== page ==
If f is meromorphic on U with only a finite number of poles, then

If f is meromorphic on U with only a finite number of poles, then $f=\frac{g}{h}$ where g and h are analytic on U.

We say f is meromorphic, then f is defined on U except at discrete set of points S which are poles. If $z_0$ is such a point, then there exist m in integers such that $(z-z_0)^mf(z)$ is holomorphic in a neighborhood of $z_0$.

A pole is $\lim_{z\to a}|f(z)| =\infty$.

S0 the trouble is showing that f is the quotient of two holomorphic functions.

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Dick
Homework Helper

How would you show it if there is only one pole?

How would you show it if there is only one pole?
If the pole is at z_0, then

$$f=\frac{g}{(z-z_0)}$$

Let S be the set of the poles of f in U and let h be analytic in U with singularities at the points in S. Let the order of the singularity be the order of the pole in f. Then fh has only removable singularities in U.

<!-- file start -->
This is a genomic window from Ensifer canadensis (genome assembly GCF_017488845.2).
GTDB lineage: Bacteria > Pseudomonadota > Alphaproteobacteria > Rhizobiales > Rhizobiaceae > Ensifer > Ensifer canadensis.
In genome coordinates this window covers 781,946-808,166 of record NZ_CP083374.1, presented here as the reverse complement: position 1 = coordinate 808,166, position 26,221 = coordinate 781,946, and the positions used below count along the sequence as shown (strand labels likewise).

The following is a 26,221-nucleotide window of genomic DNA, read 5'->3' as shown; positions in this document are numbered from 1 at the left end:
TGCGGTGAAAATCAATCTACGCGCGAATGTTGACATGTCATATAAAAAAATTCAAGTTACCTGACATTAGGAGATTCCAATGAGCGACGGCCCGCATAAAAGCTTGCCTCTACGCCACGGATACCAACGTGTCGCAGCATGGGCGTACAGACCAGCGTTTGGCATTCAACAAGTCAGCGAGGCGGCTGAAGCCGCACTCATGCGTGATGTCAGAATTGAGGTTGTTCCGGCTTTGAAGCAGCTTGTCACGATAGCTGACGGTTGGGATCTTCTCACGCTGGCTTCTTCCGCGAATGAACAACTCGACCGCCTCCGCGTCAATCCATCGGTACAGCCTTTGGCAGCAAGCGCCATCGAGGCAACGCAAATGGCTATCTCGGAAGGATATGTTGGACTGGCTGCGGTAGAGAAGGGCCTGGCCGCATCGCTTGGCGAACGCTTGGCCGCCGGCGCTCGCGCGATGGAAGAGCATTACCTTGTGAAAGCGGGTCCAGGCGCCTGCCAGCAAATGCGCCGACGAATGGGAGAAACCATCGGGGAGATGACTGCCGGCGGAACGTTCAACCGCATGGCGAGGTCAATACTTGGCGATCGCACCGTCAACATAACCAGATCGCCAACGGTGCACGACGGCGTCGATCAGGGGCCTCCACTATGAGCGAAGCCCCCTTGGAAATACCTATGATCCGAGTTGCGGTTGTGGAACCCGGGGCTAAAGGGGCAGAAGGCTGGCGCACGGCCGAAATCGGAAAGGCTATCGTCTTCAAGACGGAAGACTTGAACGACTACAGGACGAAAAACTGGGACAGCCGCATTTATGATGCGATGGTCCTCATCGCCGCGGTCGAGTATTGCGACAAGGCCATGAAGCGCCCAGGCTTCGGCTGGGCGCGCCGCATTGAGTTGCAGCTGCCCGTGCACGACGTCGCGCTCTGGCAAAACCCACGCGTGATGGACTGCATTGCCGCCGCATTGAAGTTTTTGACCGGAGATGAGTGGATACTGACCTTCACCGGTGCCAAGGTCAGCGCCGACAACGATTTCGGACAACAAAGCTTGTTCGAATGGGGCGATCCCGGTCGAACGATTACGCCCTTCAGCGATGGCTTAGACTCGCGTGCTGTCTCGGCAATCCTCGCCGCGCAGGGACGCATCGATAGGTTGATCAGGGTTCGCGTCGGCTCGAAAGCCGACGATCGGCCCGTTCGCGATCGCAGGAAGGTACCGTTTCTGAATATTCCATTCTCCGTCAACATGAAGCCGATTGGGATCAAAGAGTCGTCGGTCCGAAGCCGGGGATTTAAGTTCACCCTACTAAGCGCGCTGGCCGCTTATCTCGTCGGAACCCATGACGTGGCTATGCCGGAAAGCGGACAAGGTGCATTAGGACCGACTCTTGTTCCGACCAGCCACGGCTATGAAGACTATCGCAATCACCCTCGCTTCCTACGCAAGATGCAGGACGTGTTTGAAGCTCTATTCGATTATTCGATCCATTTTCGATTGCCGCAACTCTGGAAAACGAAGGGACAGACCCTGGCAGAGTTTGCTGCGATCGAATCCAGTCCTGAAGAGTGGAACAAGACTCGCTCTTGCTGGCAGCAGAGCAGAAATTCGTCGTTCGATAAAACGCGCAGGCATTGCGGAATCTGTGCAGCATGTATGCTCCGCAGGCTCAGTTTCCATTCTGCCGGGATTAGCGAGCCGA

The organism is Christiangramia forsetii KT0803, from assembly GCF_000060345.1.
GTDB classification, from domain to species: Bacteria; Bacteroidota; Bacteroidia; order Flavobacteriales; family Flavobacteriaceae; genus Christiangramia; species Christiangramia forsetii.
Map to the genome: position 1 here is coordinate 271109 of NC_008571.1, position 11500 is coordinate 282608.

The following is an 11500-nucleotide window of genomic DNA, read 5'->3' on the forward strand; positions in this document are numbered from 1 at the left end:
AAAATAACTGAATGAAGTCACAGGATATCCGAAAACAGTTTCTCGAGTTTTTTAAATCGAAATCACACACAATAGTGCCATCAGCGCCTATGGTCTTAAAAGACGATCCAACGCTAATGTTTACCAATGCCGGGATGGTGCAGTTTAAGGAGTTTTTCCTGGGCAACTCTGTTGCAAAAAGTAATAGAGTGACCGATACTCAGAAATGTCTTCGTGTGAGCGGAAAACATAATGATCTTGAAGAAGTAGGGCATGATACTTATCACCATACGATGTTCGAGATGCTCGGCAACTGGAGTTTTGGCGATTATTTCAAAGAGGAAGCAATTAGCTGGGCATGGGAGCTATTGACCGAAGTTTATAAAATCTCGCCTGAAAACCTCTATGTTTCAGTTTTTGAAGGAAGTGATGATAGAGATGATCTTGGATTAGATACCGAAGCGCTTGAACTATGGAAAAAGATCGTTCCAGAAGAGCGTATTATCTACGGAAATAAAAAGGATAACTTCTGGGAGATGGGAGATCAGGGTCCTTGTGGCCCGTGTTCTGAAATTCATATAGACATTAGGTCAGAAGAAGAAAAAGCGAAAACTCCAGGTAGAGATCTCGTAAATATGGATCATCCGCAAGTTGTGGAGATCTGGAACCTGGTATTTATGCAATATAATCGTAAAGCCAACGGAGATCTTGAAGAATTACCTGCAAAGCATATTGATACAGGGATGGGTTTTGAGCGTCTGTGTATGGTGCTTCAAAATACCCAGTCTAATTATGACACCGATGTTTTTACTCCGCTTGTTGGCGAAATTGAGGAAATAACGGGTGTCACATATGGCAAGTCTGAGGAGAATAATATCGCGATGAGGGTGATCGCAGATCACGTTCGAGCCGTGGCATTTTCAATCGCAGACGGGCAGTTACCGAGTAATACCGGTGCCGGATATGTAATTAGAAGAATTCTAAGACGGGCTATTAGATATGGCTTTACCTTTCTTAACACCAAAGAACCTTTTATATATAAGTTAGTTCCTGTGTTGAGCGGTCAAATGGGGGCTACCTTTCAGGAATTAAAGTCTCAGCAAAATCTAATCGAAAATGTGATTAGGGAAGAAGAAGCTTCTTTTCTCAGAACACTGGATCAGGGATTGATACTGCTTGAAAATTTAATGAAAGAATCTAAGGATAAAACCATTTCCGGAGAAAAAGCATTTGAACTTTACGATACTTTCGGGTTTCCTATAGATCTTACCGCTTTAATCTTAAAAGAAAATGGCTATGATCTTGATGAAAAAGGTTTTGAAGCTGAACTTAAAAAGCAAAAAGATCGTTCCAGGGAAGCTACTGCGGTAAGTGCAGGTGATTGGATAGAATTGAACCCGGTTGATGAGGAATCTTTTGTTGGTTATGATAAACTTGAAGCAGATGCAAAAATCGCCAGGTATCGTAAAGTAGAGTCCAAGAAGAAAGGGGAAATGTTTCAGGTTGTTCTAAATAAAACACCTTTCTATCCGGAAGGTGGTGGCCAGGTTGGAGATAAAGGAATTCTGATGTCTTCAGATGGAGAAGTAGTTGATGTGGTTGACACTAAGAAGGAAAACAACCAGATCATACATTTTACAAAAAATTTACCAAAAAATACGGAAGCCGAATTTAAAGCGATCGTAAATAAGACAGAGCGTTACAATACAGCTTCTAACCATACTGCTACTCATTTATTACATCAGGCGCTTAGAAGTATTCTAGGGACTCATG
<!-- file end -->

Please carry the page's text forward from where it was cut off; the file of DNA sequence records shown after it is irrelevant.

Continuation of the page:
$$fh=g\Rightarrow f=\frac{g}{h}$$

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Dick
Homework Helper

If the pole is at z_0, then

$$f=\frac{g}{(z-z_0)}$$

Let S be the set of the poles of f in U and let h be analytic in U with singularities at the points in S. Let the order of the singularity be the order of the pole in f. Then fh has only removable singularities in U.

$$fh=g\Rightarrow f=\frac{g}{h}$$
You want h to have 'zeroes', not 'singularities'.